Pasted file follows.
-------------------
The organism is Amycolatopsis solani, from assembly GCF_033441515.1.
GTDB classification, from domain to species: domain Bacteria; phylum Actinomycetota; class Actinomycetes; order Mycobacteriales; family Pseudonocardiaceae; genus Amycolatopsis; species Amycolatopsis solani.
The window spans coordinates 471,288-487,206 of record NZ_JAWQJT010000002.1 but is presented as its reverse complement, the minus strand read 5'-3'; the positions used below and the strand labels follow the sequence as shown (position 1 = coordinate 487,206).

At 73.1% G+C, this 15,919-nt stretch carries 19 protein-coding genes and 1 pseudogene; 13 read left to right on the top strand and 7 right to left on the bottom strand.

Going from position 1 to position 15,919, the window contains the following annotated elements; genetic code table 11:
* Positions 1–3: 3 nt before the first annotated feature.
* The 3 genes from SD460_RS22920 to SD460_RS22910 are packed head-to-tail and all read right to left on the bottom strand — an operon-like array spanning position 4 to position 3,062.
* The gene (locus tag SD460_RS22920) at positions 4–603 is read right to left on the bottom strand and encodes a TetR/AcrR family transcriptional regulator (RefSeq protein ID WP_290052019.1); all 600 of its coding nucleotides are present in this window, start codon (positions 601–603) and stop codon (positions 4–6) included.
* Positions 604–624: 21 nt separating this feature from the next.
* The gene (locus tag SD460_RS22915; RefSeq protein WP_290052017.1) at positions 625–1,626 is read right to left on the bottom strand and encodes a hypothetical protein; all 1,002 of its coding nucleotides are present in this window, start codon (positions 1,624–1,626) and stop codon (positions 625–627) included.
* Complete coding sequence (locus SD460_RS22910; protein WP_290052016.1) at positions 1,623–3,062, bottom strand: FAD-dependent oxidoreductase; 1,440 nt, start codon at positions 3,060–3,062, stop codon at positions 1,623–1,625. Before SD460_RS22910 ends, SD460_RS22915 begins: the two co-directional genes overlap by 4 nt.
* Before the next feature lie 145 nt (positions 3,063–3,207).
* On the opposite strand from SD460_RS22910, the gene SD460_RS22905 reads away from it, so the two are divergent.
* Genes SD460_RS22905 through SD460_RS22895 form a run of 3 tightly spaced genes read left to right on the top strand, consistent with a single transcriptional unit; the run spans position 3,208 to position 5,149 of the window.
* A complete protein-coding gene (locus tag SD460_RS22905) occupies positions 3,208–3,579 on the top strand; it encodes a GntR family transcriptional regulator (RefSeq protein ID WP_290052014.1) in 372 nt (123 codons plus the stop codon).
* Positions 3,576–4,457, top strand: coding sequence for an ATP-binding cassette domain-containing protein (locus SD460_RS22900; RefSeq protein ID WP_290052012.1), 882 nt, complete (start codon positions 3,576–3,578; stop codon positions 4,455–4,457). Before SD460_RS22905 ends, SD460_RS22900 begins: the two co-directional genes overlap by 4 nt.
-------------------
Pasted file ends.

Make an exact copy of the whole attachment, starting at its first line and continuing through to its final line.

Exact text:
The organism is Amycolatopsis solani, from assembly GCF_033441515.1.
GTDB classification, from domain to species: domain Bacteria; phylum Actinomycetota; class Actinomycetes; order Mycobacteriales; family Pseudonocardiaceae; genus Amycolatopsis; species Amycolatopsis solani.
The window spans coordinates 471,288-487,206 of record NZ_JAWQJT010000002.1 but is presented as its reverse complement, the minus strand read 5'-3'; the positions used below and the strand labels follow the sequence as shown (position 1 = coordinate 487,206).

At 73.1% G+C, this 15,919-nt stretch carries 19 protein-coding genes and 1 pseudogene; 13 read left to right on the top strand and 7 right to left on the bottom strand.

Going from position 1 to position 15,919, the window contains the following annotated elements; genetic code table 11:
* Positions 1–3: 3 nt before the first annotated feature.
* The 3 genes from SD460_RS22920 to SD460_RS22910 are packed head-to-tail and all read right to left on the bottom strand — an operon-like array spanning position 4 to position 3,062.
* The gene (locus tag SD460_RS22920) at positions 4–603 is read right to left on the bottom strand and encodes a TetR/AcrR family transcriptional regulator (RefSeq protein ID WP_290052019.1); all 600 of its coding nucleotides are present in this window, start codon (positions 601–603) and stop codon (positions 4–6) included.
* Positions 604–624: 21 nt separating this feature from the next.
* The gene (locus tag SD460_RS22915; RefSeq protein WP_290052017.1) at positions 625–1,626 is read right to left on the bottom strand and encodes a hypothetical protein; all 1,002 of its coding nucleotides are present in this window, start codon (positions 1,624–1,626) and stop codon (positions 625–627) included.
* Complete coding sequence (locus SD460_RS22910; protein WP_290052016.1) at positions 1,623–3,062, bottom strand: FAD-dependent oxidoreductase; 1,440 nt, start codon at positions 3,060–3,062, stop codon at positions 1,623–1,625. Before SD460_RS22910 ends, SD460_RS22915 begins: the two co-directional genes overlap by 4 nt.
* Before the next feature lie 145 nt (positions 3,063–3,207).
* On the opposite strand from SD460_RS22910, the gene SD460_RS22905 reads away from it, so the two are divergent.
* Genes SD460_RS22905 through SD460_RS22895 form a run of 3 tightly spaced genes read left to right on the top strand, consistent with a single transcriptional unit; the run spans position 3,208 to position 5,149 of the window.
* A complete protein-coding gene (locus tag SD460_RS22905) occupies positions 3,208–3,579 on the top strand; it encodes a GntR family transcriptional regulator (RefSeq protein ID WP_290052014.1) in 372 nt (123 codons plus the stop codon).
* Positions 3,576–4,457, top strand: coding sequence for an ATP-binding cassette domain-containing protein (locus SD460_RS22900; RefSeq protein ID WP_290052012.1), 882 nt, complete (start codon positions 3,576–3,578; stop codon positions 4,455–4,457). Before SD460_RS22905 ends, SD460_RS22900 begins: the two co-directional genes overlap by 4 nt.